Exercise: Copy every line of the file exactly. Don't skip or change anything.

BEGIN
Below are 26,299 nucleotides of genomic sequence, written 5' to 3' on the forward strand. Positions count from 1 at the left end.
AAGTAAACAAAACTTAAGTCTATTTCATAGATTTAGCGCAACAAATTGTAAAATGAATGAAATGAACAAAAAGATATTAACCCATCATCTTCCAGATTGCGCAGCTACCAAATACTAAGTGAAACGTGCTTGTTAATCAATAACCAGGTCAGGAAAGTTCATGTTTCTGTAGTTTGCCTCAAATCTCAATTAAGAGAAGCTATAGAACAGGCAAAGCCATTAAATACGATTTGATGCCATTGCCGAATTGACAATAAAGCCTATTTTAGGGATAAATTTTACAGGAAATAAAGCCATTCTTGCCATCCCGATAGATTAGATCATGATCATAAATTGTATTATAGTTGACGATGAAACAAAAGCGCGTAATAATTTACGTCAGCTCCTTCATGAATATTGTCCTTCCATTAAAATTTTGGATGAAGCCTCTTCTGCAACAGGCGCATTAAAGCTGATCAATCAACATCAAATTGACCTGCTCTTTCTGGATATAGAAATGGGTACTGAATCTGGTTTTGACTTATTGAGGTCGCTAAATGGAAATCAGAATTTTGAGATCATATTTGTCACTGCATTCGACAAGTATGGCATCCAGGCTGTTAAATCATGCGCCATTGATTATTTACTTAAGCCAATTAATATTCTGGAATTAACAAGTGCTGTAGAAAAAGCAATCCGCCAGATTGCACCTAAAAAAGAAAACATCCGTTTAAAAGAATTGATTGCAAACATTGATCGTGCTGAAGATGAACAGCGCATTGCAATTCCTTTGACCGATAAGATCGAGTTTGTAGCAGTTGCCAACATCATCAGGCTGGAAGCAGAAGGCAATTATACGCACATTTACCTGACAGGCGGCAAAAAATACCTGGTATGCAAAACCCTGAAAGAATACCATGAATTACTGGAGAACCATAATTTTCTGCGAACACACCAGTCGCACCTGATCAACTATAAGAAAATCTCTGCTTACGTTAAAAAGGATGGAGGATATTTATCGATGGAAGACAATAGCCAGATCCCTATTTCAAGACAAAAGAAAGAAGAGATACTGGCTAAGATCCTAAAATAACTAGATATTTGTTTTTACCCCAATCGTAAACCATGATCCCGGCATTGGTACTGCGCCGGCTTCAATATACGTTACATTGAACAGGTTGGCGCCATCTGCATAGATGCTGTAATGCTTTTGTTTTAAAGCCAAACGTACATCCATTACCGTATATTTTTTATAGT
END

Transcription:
Below are 26,299 nucleotides of genomic sequence, written 5' to 3' on the forward strand. Positions count from 1 at the left end.
AAGTAAACAAAACTTAAGTCTATTTCATAGATTTAGCGCAACAAATTGTAAAATGAATGAAATGAACAAAAAGATATTAACCCATCATCTTCCAGATTGCGCAGCTACCAAATACTAAGTGAAACGTGCTTGTTAATCAATAACCAGGTCAGGAAAGTTCATGTTTCTGTAGTTTGCCTCAAATCTCAATTAAGAGAAGCTATAGAACAGGCAAAGCCATTAAATACGATTTGATGCCATTGCCGAATTGACAATAAAGCCTATTTTAGGGATAAATTTTACAGGAAATAAAGCCATTCTTGCCATCCCGATAGATTAGATCATGATCATAAATTGTATTATAGTTGACGATGAAACAAAAGCGCGTAATAATTTACGTCAGCTCCTTCATGAATATTGTCCTTCCATTAAAATTTTGGATGAAGCCTCTTCTGCAACAGGCGCATTAAAGCTGATCAATCAACATCAAATTGACCTGCTCTTTCTGGATATAGAAATGGGTACTGAATCTGGTTTTGACTTATTGAGGTCGCTAAATGGAAATCAGAATTTTGAGATCATATTTGTCACTGCATTCGACAAGTATGGCATCCAGGCTGTTAAATCATGCGCCATTGATTATTTACTTAAGCCAATTAATATTCTGGAATTAACAAGTGCTGTAGAAAAAGCAATCCGCCAGATTGCACCTAAAAAAGAAAACATCCGTTTAAAAGAATTGATTGCAAACATTGATCGTGCTGAAGATGAACAGCGCATTGCAATTCCTTTGACCGATAAGATCGAGTTTGTAGCAGTTGCCAACATCATCAGGCTGGAAGCAGAAGGCAATTATACGCACATTTACCTGACAGGCGGCAAAAAATACCTGGTATGCAAAACCCTGAAAGAATACCATGAATTACTGGAGAACCATAATTTTCTGCGAACACACCAGTCGCACCTGATCAACTATAAGAAAATCTCTGCTTACGTTAAAAAGGATGGAGGATATTTATCGATGGAAGACAATAGCCAGATCCCTATTTCAAGACAAAAGAAAGAAGAGATACTGGCTAAGATCCTAAAATAACTAGATATTTGTTTTTACCCCAATCGTAAACCATGATCCCGGCATTGGTACTGCGCCGGCTTCAATATACGTTACATTGAACAGGTTGGCGCCATCTGCATAGATGCTGTAATGCTTTTGTTTTAAAGCCAAACGTACATCCATTACCGTATATTTTTTATAGT